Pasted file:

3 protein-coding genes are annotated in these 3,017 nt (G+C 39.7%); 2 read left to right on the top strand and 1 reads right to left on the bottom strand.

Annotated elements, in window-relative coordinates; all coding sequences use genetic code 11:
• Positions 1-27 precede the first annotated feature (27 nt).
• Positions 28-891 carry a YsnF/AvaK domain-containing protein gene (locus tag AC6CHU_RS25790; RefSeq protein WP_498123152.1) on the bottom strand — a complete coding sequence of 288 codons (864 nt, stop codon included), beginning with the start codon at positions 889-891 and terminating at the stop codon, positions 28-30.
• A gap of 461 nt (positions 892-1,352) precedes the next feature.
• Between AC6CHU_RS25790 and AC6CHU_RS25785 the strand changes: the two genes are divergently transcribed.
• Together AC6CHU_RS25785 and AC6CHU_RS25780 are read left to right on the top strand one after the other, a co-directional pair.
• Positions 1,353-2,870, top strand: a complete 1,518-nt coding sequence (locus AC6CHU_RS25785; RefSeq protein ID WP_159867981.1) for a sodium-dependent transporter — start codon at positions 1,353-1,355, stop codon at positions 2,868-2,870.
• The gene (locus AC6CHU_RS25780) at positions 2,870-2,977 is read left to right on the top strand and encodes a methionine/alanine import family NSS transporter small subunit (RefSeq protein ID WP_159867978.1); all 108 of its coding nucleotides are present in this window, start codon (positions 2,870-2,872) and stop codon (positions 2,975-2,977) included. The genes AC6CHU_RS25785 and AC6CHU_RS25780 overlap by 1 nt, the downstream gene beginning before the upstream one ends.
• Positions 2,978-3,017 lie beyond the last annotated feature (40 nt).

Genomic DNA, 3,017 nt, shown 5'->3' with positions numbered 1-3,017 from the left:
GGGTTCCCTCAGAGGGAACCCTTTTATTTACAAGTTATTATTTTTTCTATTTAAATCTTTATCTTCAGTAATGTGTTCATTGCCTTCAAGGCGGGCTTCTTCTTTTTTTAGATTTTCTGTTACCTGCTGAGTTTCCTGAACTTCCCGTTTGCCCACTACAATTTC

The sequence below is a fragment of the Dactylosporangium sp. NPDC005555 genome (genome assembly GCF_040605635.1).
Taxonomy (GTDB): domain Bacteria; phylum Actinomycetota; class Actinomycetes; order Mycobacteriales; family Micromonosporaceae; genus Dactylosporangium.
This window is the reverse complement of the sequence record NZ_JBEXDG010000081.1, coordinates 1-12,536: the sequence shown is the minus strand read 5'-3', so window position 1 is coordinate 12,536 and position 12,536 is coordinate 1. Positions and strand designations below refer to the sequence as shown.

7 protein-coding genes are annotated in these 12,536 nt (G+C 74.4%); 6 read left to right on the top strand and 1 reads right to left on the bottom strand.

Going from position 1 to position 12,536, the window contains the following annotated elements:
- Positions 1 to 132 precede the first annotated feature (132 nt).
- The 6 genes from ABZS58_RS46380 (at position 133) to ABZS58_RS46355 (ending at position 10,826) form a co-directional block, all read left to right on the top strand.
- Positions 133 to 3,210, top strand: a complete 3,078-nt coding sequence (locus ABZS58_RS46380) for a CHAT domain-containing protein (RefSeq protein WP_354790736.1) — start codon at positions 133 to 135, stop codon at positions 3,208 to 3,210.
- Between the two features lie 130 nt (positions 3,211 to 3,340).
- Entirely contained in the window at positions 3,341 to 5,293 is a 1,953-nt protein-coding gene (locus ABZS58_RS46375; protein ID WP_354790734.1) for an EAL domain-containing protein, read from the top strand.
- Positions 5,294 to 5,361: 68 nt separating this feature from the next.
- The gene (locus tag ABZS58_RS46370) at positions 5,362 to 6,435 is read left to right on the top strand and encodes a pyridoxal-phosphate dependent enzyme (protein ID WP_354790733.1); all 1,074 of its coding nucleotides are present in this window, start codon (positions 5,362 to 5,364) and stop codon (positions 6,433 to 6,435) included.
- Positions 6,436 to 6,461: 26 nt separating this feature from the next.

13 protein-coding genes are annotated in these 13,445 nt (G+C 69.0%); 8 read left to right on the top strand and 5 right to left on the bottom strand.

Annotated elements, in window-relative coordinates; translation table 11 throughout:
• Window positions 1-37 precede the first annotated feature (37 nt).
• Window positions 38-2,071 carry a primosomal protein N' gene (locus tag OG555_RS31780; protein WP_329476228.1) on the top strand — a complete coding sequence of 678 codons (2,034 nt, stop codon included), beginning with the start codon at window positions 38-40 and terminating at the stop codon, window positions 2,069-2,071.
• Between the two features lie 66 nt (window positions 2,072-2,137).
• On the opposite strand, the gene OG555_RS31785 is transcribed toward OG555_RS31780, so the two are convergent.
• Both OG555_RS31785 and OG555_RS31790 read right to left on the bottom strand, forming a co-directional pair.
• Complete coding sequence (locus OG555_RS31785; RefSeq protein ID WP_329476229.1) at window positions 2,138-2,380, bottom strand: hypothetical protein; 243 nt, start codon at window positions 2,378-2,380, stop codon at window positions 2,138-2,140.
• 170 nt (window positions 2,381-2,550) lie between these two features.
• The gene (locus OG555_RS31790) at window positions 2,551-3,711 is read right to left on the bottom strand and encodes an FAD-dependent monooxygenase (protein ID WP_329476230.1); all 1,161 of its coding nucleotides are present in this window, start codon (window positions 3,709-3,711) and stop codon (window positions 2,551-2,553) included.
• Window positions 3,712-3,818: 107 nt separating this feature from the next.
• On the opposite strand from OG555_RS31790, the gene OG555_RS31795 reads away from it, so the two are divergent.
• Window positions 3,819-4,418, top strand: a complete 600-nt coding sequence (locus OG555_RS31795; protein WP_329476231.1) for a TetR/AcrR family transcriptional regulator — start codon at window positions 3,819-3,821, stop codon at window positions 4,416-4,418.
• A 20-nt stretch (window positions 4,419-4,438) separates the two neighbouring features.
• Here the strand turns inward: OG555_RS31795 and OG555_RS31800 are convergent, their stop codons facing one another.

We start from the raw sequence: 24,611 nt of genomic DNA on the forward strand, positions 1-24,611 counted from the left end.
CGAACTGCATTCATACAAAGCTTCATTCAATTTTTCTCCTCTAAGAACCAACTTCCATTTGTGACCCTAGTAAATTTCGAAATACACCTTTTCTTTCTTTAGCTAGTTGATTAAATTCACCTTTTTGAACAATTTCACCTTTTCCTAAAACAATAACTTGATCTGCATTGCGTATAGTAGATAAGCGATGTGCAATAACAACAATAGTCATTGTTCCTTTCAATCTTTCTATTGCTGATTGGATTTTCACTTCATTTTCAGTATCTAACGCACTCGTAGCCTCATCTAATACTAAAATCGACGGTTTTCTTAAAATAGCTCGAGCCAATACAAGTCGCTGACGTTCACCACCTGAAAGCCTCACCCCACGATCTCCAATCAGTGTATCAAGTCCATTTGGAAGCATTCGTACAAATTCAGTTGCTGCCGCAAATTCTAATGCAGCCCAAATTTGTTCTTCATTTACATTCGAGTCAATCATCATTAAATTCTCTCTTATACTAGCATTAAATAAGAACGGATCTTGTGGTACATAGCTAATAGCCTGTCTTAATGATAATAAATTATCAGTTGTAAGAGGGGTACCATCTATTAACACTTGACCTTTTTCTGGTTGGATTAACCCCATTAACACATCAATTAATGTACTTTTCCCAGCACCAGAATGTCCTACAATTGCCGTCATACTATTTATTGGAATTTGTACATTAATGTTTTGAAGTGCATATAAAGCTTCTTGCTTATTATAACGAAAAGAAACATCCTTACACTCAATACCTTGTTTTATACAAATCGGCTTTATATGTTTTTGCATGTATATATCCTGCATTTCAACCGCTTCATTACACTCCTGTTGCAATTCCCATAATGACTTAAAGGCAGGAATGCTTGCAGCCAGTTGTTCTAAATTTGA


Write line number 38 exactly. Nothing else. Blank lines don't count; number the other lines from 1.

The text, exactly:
• Window positions 3,819-4,418, top strand: a complete 600-nt coding sequence (locus OG555_RS31795; protein WP_329476231.1) for a TetR/AcrR family transcriptional regulator — start codon at window positions 3,819-3,821, stop codon at window positions 4,416-4,418.